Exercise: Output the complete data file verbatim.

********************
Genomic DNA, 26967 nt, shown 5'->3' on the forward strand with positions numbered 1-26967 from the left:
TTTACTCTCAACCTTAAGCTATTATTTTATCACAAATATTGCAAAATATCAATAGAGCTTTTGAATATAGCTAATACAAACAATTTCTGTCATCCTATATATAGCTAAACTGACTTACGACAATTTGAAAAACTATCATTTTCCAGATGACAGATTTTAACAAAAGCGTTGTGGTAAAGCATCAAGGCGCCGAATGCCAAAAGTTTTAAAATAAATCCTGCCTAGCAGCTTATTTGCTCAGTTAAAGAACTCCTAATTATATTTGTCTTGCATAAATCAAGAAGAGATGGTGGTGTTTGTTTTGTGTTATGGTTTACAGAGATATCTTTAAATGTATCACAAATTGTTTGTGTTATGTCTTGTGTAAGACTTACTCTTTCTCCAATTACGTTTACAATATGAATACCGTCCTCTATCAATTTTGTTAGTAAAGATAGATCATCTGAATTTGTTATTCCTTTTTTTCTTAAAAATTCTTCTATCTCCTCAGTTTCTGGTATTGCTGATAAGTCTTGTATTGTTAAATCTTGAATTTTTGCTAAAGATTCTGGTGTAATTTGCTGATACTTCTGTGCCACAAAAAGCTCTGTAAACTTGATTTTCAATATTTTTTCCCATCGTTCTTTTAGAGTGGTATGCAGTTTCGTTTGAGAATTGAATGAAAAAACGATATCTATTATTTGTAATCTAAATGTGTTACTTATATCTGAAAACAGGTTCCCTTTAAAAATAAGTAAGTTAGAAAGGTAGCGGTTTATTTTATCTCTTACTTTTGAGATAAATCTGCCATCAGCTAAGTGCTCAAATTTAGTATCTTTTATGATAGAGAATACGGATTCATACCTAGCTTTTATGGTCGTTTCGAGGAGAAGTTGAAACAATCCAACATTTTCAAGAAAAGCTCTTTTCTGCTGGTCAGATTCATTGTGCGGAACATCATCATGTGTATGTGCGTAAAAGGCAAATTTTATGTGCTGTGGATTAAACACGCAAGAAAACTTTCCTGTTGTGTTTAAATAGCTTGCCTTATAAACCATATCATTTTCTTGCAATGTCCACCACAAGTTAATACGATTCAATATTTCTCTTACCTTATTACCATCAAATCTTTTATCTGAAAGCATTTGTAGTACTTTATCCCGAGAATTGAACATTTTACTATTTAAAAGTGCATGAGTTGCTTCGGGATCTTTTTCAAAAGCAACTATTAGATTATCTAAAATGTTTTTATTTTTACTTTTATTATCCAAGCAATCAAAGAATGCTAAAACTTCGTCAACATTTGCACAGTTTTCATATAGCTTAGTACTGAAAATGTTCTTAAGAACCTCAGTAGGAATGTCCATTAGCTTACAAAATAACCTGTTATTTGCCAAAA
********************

Genomic DNA, 26967 nt, shown 5'->3' on the forward strand with positions numbered 1-26967 from the left:
TTTACTCTCAACCTTAAGCTATTATTTTATCACAAATATTGCAAAATATCAATAGAGCTTTTGAATATAGCTAATACAAACAATTTCTGTCATCCTATATATAGCTAAACTGACTTACGACAATTTGAAAAACTATCATTTTCCAGATGACAGATTTTAACAAAAGCGTTGTGGTAAAGCATCAAGGCGCCGAATGCCAAAAGTTTTAAAATAAATCCTGCCTAGCAGCTTATTTGCTCAGTTAAAGAACTCCTAATTATATTTGTCTTGCATAAATCAAGAAGAGATGGTGGTGTTTGTTTTGTGTTATGGTTTACAGAGATATCTTTAAATGTATCACAAATTGTTTGTGTTATGTCTTGTGTAAGACTTACTCTTTCTCCAATTACGTTTACAATATGAATACCGTCCTCTATCAATTTTGTTAGTAAAGATAGATCATCTGAATTTGTTATTCCTTTTTTTCTTAAAAATTCTTCTATCTCCTCAGTTTCTGGTATTGCTGATAAGTCTTGTATTGTTAAATCTTGAATTTTTGCTAAAGATTCTGGTGTAATTTGCTGATACTTCTGTGCCACAAAAAGCTCTGTAAACTTGATTTTCAATATTTTTTCCCATCGTTCTTTTAGAGTGGTATGCAGTTTCGTTTGAGAATTGAATGAAAAAACGATATCTATTATTTGTAATCTAAATGTGTTACTTATATCTGAAAACAGGTTCCCTTTAAAAATAAGTAAGTTAGAAAGGTAGCGGTTTATTTTATCTCTTACTTTTGAGATAAATCTGCCATCAGCTAAGTGCTCAAATTTAGTATCTTTTATGATAGAGAATACGGATTCATACCTAGCTTTTATGGTCGTTTCGAGGAGAAGTTGAAACAATCCAACATTTTCAAGAAAAGCTCTTTTCTGCTGGTCAGATTCATTGTGCGGAACATCATCATGTGTATGTGCGTAAAAGGCAAATTTTATGTGCTGTGGATTAAACACGCAAGAAAACTTTCCTGTTGTGTTTAAATAGCTTGCCTTATAAACCATATCATTTTCTTGCAATGTCCACCACAAGTTAATACGATTCAATATTTCTCTTACCTTATTACCATCAAATCTTTTATCTGAAAGCATTTGTAGTACTTTATCCCGAGAATTGAACATTTTACTATTTAAAAGTGCATGAGTTGCTTCGGGATCTTTTTCAAAAGCAACTATTAGATTATCTAAAATGTTTTTATTTTTACTTTTATTATCCAAGCAATCAAAGAATGCTAAAACTTCGTCAACATTTGCACAGTTTTCATATAGCTTAGTACTGAAAATGTTCTTAAGAACCTCAGTAGGAATGTCCATTAGCTTACAAAATAACCTGTTATTTGCCAAAA